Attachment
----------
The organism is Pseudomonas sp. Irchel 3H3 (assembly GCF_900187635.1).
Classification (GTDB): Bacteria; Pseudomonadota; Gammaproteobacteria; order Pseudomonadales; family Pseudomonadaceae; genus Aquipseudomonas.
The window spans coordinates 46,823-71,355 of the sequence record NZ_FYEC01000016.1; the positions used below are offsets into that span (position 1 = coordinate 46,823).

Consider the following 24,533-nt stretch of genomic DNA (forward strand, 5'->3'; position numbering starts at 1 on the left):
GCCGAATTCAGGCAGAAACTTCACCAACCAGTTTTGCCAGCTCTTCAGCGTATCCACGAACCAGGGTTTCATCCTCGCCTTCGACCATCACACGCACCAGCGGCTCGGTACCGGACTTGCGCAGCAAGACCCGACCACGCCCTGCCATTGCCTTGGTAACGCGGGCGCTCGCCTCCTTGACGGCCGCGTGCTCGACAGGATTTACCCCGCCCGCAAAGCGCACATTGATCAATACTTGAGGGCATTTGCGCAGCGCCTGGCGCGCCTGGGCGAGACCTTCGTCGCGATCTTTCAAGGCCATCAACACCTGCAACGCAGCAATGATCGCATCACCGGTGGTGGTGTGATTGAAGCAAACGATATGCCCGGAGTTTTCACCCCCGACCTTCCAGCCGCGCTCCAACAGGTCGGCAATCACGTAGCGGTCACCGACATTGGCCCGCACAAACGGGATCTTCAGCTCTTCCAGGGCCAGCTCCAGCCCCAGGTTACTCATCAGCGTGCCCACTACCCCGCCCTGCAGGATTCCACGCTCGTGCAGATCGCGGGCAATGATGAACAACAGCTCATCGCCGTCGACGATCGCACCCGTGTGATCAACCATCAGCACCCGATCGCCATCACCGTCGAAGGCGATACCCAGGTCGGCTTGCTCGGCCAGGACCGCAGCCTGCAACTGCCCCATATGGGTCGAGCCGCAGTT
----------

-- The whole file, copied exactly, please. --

The organism is Pseudomonas sp. Irchel 3H3 (assembly GCF_900187635.1).
Classification (GTDB): Bacteria; Pseudomonadota; Gammaproteobacteria; order Pseudomonadales; family Pseudomonadaceae; genus Aquipseudomonas.
The window spans coordinates 46,823-71,355 of the sequence record NZ_FYEC01000016.1; the positions used below are offsets into that span (position 1 = coordinate 46,823).

Consider the following 24,533-nt stretch of genomic DNA (forward strand, 5'->3'; position numbering starts at 1 on the left):
GCCGAATTCAGGCAGAAACTTCACCAACCAGTTTTGCCAGCTCTTCAGCGTATCCACGAACCAGGGTTTCATCCTCGCCTTCGACCATCACACGCACCAGCGGCTCGGTACCGGACTTGCGCAGCAAGACCCGACCACGCCCTGCCATTGCCTTGGTAACGCGGGCGCTCGCCTCCTTGACGGCCGCGTGCTCGACAGGATTTACCCCGCCCGCAAAGCGCACATTGATCAATACTTGAGGGCATTTGCGCAGCGCCTGGCGCGCCTGGGCGAGACCTTCGTCGCGATCTTTCAAGGCCATCAACACCTGCAACGCAGCAATGATCGCATCACCGGTGGTGGTGTGATTGAAGCAAACGATATGCCCGGAGTTTTCACCCCCGACCTTCCAGCCGCGCTCCAACAGGTCGGCAATCACGTAGCGGTCACCGACATTGGCCCGCACAAACGGGATCTTCAGCTCTTCCAGGGCCAGCTCCAGCCCCAGGTTACTCATCAGCGTGCCCACTACCCCGCCCTGCAGGATTCCACGCTCGTGCAGATCGCGGGCAATGATGAACAACAGCTCATCGCCGTCGACGATCGCACCCGTGTGATCAACCATCAGCACCCGATCGCCATCACCGTCGAAGGCGATACCCAGGTCGGCTTGCTCGGCCAGGACCGCAGCCTGCAACTGCCCCATATGGGTCGAGCCGCAGTT